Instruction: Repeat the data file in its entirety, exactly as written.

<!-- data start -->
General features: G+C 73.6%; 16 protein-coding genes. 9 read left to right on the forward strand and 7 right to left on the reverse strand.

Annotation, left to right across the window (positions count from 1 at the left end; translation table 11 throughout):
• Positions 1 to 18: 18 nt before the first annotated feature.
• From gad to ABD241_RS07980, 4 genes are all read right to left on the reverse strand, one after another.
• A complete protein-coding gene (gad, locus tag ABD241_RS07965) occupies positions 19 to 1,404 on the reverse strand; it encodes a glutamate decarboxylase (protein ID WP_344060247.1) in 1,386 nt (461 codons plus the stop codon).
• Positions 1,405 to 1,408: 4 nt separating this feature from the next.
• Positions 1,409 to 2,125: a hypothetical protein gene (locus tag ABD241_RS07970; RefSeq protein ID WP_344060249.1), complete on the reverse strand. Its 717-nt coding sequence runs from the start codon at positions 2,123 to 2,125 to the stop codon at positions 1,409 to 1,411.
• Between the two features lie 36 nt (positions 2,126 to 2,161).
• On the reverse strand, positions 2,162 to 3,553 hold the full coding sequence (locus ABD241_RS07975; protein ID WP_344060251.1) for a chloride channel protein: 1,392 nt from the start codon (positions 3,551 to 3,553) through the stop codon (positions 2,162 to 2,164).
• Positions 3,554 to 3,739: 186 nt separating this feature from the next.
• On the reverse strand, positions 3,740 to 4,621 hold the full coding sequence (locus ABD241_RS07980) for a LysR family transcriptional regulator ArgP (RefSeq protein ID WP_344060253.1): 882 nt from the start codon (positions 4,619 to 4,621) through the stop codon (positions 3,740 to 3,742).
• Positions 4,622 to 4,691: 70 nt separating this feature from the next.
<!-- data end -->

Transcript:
General features: G+C 73.6%; 16 protein-coding genes. 9 read left to right on the forward strand and 7 right to left on the reverse strand.

Annotation, left to right across the window (positions count from 1 at the left end; translation table 11 throughout):
• Positions 1 to 18: 18 nt before the first annotated feature.
• From gad to ABD241_RS07980, 4 genes are all read right to left on the reverse strand, one after another.
• A complete protein-coding gene (gad, locus tag ABD241_RS07965) occupies positions 19 to 1,404 on the reverse strand; it encodes a glutamate decarboxylase (protein ID WP_344060247.1) in 1,386 nt (461 codons plus the stop codon).
• Positions 1,405 to 1,408: 4 nt separating this feature from the next.
• Positions 1,409 to 2,125: a hypothetical protein gene (locus tag ABD241_RS07970; RefSeq protein ID WP_344060249.1), complete on the reverse strand. Its 717-nt coding sequence runs from the start codon at positions 2,123 to 2,125 to the stop codon at positions 1,409 to 1,411.
• Between the two features lie 36 nt (positions 2,126 to 2,161).
• On the reverse strand, positions 2,162 to 3,553 hold the full coding sequence (locus ABD241_RS07975; protein ID WP_344060251.1) for a chloride channel protein: 1,392 nt from the start codon (positions 3,551 to 3,553) through the stop codon (positions 2,162 to 2,164).
• Positions 3,554 to 3,739: 186 nt separating this feature from the next.
• On the reverse strand, positions 3,740 to 4,621 hold the full coding sequence (locus ABD241_RS07980) for a LysR family transcriptional regulator ArgP (RefSeq protein ID WP_344060253.1): 882 nt from the start codon (positions 4,619 to 4,621) through the stop codon (positions 3,740 to 3,742).
• Positions 4,622 to 4,691: 70 nt separating this feature from the next.